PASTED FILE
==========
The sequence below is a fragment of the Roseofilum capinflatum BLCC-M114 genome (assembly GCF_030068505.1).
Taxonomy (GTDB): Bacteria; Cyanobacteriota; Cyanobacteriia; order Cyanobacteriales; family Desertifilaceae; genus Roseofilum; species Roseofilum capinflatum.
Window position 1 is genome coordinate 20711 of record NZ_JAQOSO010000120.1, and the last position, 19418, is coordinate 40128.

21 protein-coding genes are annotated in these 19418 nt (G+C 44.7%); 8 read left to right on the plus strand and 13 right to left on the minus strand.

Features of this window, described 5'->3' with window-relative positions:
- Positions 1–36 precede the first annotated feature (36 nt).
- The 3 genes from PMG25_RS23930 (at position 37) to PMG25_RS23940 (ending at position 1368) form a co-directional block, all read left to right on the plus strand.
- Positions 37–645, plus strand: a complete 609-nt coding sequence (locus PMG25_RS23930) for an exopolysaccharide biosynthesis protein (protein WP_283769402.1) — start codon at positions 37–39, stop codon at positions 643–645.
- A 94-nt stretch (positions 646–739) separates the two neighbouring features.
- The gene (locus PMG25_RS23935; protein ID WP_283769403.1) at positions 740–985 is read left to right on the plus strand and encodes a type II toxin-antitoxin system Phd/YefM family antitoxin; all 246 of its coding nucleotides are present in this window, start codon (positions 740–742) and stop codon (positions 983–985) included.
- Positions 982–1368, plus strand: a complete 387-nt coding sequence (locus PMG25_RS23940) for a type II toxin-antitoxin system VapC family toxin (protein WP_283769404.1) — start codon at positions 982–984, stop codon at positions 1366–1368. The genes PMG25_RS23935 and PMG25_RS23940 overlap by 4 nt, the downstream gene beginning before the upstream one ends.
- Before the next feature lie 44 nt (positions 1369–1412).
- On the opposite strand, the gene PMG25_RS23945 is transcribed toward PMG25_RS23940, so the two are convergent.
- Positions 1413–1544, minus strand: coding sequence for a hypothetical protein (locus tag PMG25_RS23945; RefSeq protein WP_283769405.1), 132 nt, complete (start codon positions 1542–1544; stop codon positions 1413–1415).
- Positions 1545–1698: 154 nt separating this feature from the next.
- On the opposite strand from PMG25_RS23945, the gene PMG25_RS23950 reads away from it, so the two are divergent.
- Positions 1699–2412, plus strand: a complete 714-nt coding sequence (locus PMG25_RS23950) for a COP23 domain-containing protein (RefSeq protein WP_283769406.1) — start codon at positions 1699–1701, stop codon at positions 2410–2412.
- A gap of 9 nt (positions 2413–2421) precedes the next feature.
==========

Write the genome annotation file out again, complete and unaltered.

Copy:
The sequence below is a fragment of the Roseofilum capinflatum BLCC-M114 genome (assembly GCF_030068505.1).
Taxonomy (GTDB): Bacteria; Cyanobacteriota; Cyanobacteriia; order Cyanobacteriales; family Desertifilaceae; genus Roseofilum; species Roseofilum capinflatum.
Window position 1 is genome coordinate 20711 of record NZ_JAQOSO010000120.1, and the last position, 19418, is coordinate 40128.

21 protein-coding genes are annotated in these 19418 nt (G+C 44.7%); 8 read left to right on the plus strand and 13 right to left on the minus strand.

Features of this window, described 5'->3' with window-relative positions:
- Positions 1–36 precede the first annotated feature (36 nt).
- The 3 genes from PMG25_RS23930 (at position 37) to PMG25_RS23940 (ending at position 1368) form a co-directional block, all read left to right on the plus strand.
- Positions 37–645, plus strand: a complete 609-nt coding sequence (locus PMG25_RS23930) for an exopolysaccharide biosynthesis protein (protein WP_283769402.1) — start codon at positions 37–39, stop codon at positions 643–645.
- A 94-nt stretch (positions 646–739) separates the two neighbouring features.
- The gene (locus PMG25_RS23935; protein ID WP_283769403.1) at positions 740–985 is read left to right on the plus strand and encodes a type II toxin-antitoxin system Phd/YefM family antitoxin; all 246 of its coding nucleotides are present in this window, start codon (positions 740–742) and stop codon (positions 983–985) included.
- Positions 982–1368, plus strand: a complete 387-nt coding sequence (locus PMG25_RS23940) for a type II toxin-antitoxin system VapC family toxin (protein WP_283769404.1) — start codon at positions 982–984, stop codon at positions 1366–1368. The genes PMG25_RS23935 and PMG25_RS23940 overlap by 4 nt, the downstream gene beginning before the upstream one ends.
- Before the next feature lie 44 nt (positions 1369–1412).
- On the opposite strand, the gene PMG25_RS23945 is transcribed toward PMG25_RS23940, so the two are convergent.
- Positions 1413–1544, minus strand: coding sequence for a hypothetical protein (locus tag PMG25_RS23945; RefSeq protein WP_283769405.1), 132 nt, complete (start codon positions 1542–1544; stop codon positions 1413–1415).
- Positions 1545–1698: 154 nt separating this feature from the next.
- On the opposite strand from PMG25_RS23945, the gene PMG25_RS23950 reads away from it, so the two are divergent.
- Positions 1699–2412, plus strand: a complete 714-nt coding sequence (locus PMG25_RS23950) for a COP23 domain-containing protein (RefSeq protein WP_283769406.1) — start codon at positions 1699–1701, stop codon at positions 2410–2412.
- A gap of 9 nt (positions 2413–2421) precedes the next feature.